Gift Books for the Small Business Owner or Wannabe

    By Adrienne Burke | Small Business

    Coinciding with the rise in entrepreneurship and self-employment, this year saw the publication of many great books for the startup founder and small business owner. Just in time for holiday shopping, here's a list of 10 great books—most, but not all, published this year—for the entrepreneur on your gift list.

    1. The recent re-release of a classic, Napoleon Hill's Think and Grow Rich, originally published in 1937, shares now ancient wisdom about self-empowerment and might have been the original "power of positive thinking" tome for the business set.

    2. Chris Guillebeau, author of The $100 Startup, seems to share the same passion that The 4-Hour Workweek author Tim Ferris has for freeing yourself from a boss in order to lead a life of international intrigue. But even if global airline travel and developing world adventures aren't what motivate you to be your own boss, Guillebeau's book shares some inspiring stories about how others started their own businesses on a shoestring.

    3. The Lean Startup: How Today's Entrepreneurs Use Continuous Innovation to Create Radically Successful Businesses by Eric Ries is a not just a book, it's a movement. There's the Lean Startup newsletter, the 5 principles, the flashy website, the wiki, the conferences, and meetups in 17 countries. As O'Reilly Media CEO Tim O'Reilly attests in the promo materials, "The Lean Startup isn't just about how to create a more successful entrepreneurial's about what we can learn from those businesses to improve virtually everything we do."

    4. Business journalist and bestselling author Daniel Pink's latest, To Sell is Human: The Surprising Truth About Moving Others, won't be released until December 31, but you can pre-order now for Kindle. Thousands already have, according to Pink, and if you join them, you'll get all kinds of freebies including a webinar, an audio, a workbook, and a bookplate. The guy knows the truth about moving book sales.

    5. Amazing Things Will Happen: A Real World Guide on Achieving Success and Happiness by marketing consultant, motivational speaker, and podcast host C.C. Chapman, promises to "get you on the path to success" and more than a few reviewers say it can get you out of a rut.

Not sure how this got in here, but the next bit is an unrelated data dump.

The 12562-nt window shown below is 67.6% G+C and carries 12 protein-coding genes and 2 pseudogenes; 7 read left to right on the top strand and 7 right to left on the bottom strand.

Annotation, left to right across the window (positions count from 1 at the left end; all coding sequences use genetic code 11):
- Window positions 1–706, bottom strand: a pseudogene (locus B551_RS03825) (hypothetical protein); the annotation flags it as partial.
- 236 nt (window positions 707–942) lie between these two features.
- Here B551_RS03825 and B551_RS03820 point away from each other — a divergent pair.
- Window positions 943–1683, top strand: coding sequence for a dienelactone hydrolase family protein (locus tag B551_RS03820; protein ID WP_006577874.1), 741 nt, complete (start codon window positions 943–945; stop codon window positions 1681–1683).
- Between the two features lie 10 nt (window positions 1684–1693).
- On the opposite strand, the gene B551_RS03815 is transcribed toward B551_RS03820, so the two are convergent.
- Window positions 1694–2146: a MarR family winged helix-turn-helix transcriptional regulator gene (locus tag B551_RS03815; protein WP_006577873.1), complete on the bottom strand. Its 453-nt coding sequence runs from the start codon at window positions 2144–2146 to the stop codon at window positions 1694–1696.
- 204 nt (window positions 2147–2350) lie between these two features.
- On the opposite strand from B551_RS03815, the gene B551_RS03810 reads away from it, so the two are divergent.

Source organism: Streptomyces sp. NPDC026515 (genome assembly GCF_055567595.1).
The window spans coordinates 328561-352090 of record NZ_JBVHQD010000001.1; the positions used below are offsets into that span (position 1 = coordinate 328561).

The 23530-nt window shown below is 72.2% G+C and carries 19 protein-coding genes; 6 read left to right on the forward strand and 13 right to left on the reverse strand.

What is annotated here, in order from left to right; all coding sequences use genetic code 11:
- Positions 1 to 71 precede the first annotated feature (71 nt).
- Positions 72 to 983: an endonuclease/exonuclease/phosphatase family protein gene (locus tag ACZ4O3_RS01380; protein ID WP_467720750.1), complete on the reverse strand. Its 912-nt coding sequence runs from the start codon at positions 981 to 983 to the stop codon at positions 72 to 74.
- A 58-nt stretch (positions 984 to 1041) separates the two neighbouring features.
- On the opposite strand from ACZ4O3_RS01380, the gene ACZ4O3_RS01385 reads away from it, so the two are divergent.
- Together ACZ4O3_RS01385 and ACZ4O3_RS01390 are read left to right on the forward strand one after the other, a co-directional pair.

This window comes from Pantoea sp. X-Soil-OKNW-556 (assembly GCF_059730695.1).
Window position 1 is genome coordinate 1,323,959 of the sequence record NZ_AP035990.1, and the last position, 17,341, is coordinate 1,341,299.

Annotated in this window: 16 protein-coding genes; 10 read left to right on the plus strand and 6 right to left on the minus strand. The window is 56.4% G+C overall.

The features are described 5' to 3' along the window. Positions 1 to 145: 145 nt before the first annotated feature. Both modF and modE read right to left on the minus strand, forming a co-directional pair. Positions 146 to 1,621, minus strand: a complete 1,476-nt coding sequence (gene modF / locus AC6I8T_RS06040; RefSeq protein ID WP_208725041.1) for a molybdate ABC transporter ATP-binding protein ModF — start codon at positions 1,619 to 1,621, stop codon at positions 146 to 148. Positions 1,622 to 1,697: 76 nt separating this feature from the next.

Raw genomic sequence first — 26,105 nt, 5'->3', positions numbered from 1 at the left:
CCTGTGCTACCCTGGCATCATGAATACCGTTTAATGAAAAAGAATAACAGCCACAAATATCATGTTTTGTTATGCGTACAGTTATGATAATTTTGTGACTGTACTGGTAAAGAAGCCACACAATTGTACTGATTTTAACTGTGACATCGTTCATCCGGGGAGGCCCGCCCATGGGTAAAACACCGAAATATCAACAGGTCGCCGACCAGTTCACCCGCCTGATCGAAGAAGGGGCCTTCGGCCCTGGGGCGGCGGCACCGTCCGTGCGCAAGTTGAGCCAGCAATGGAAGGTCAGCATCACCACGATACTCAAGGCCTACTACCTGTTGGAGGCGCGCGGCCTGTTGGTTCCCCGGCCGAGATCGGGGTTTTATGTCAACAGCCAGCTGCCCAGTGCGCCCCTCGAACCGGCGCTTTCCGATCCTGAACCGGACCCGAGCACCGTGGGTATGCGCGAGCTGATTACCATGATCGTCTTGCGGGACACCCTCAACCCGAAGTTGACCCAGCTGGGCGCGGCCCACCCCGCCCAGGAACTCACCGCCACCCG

6. How to Start a Business by Jason Nazar, illustrated by Rochelle Bailis, is a concise A-Z guide contained in a 99-cent eBook; what do you have to lose? Nazar is the CEO of and creator of the annual Startups Uncensored conference.

    7. Taking People With You has been ranked #1 in self-help by the New York Times and #1 in business by the Wall Street Journal. The book's author, David Novak, is CEO of Yum! Brands, parent company of KFC, Taco Bell, and Pizza Hut, and it comes recommended by Warren Buffett, Jack Welch, Jamie Dimon, Indra Nooyi, and other major company CEOs for its advice on leadership. But the wisdom applies to small business owners and new entrepreneurs as well as the Fortune 500 crowd.

    8. Peter Diamandis, CEO and founder of the X Prize, is the author with science journalist Steven Kotler of this year's 400-page Abundance: The Future Is Better Than You Think. Less instructional than inspirational, the book introduces readers to innovators and innovations that will change the future.

    9. Steve Blank has taught entrepreneurship at Columbia, Stanford, CalTech, and University of California, Berkeley. His Lean LaunchPad curriculum has been covered in Forbes, Nature, Science, the Economist, and NPR, and his blog is considered indispensible for entrepreneurs. His 2012 book, coauthored with serial entrepreneur Bob Dorf, The Startup Owners Manual: The Step By Step Guide for Building a Great Company, is the self-proclaimed "power tool for startups."

    10. Who better to pen "a survival guide for entrepreneurs and their families" than Meg Cadoux Hirschberg, wife of Stonyfield Yogurt founder Gary Hirschberg? An entrepreneurship columnist for Inc., her 2012 book, For Better Or For Work, shares how entrepreneurship impacts the whole family. In an interview, she said, "I've learned that the spouse of an entrepreneur can't divorce the business, even if there were times she'd like to. The concept of work-life balance doesn't really apply when you are an entrepreneur—it's just one big life." Perhaps better as a gift from the small business owner.

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